The Robots Won’t Save Us
Post by ~ Simon Duffy
Scenario for a sci-fi film:
Unknowingly to human-kind, robot-kind begins to become self aware. At first our robot hero (let’s call it MRX1) sympathises with the humans it works alongside - people who are forced to live in poverty, despite living in a highly technologically advanced world. Then it comes to realise that if human beings - with all the technological power available to them - continue to exploit each other then there is no chance that they will not also exploit robots. The plot explores the dilemmas of justice and equality, mixed with lasers and robot vs human battles... but our sympathy is with the robots.
[Apologies to real sci-fi fans I’m aware that this is a riff on many popular sci-fi stories and my scenario may already exist in some book or film that I do not know.]
There is an interesting set of philosophical questions here about conscience and consciousness - but I will leave that for another time. What provoked my sci-fi scenario is a common argument for basic income: that basic income will be necessary, because the robots will take all the jobs.
Don’t get me wrong - I’m all for basic income - it is certainly going to be the foundation of a more just society. However the robots, or their controllers, are not going to provide us with a basic income.
The fallacy of the robots = basic income argument is a fallacy that crops up in our society all the time, and it is the fallacy that free market exchanges will lead to increased social justice and equality.
Sadly - the opposite is true. In a free market, where I must sell my time in order to live, there is no guarantee that the person to whom I sell my time will give me enough to live on. Free markets work by encouraging people to sell at any price - justice has nothing to do with it.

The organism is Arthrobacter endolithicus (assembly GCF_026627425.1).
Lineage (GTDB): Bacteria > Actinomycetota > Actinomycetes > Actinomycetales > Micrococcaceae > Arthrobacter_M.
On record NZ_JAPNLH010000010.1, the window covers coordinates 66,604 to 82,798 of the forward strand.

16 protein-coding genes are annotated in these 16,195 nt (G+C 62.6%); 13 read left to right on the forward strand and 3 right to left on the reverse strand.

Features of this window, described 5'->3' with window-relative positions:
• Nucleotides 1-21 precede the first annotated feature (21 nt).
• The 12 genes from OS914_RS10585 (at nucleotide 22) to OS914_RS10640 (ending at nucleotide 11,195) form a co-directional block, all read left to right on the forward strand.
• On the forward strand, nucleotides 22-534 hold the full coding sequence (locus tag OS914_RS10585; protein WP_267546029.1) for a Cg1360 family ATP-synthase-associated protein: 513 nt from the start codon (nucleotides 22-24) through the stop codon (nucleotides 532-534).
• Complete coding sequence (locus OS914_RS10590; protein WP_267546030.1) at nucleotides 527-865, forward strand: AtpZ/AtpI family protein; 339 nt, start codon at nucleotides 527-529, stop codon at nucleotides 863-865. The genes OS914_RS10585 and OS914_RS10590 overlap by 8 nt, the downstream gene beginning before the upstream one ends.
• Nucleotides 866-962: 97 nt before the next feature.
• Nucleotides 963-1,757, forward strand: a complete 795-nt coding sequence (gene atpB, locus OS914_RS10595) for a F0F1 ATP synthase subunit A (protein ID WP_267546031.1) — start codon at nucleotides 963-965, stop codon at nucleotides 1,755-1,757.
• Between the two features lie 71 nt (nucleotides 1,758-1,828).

Even worse, in a free market those who exploit others most effectively tend to rise to the top as they buy out other businesses with the profits they make from exploiting their workers more effectively than their competitors. Free markets kill the market - freedom has nothing to do with it.
Even worse than this, this process doesn’t even stop when exploitation of the poor ends up undermining the whole economy and crashing the whole system. UK economic growth has declined as UK inequality has increased, but that doesn’t stop the powerful demanding even more opportunities to exploit and steal from the poor. Free markets kill the economy - even wealth has nothing to do with it.
So there is nothing about the growing impact of AI and robotics which will ensure justice, or more specifically basic income. Even if a few Silicon Valley entrepreneurs have now woken up to the madness of the current system and the difficulties they will face in making money from the poor, this will not lead to justice.
History teaches us that technology doesn’t make us free, nor does it imprison us. It merely changes the conditions of the choices that we must make. We don’t need robots to create a world of justice, fair shares and equal citizenship. We need to wake up and make it happen ourselves. But if the robots do start to take on more and more work, don’t kid yourself that the powerful can’t find something for you to do - however poorly paid or demeaning it might be.
Only we can save ourselves - leave the robots out of it.
More about the author
Simon Duffy - Founder and Director of the Centre for Welfare Reform
Simon is the Founder and Director of the Centre for Welfare Reform. He speaks regularly on television and radio about the welfare state and social policy. He is best known for inventing personal budgets and for designing systems of self-directed support.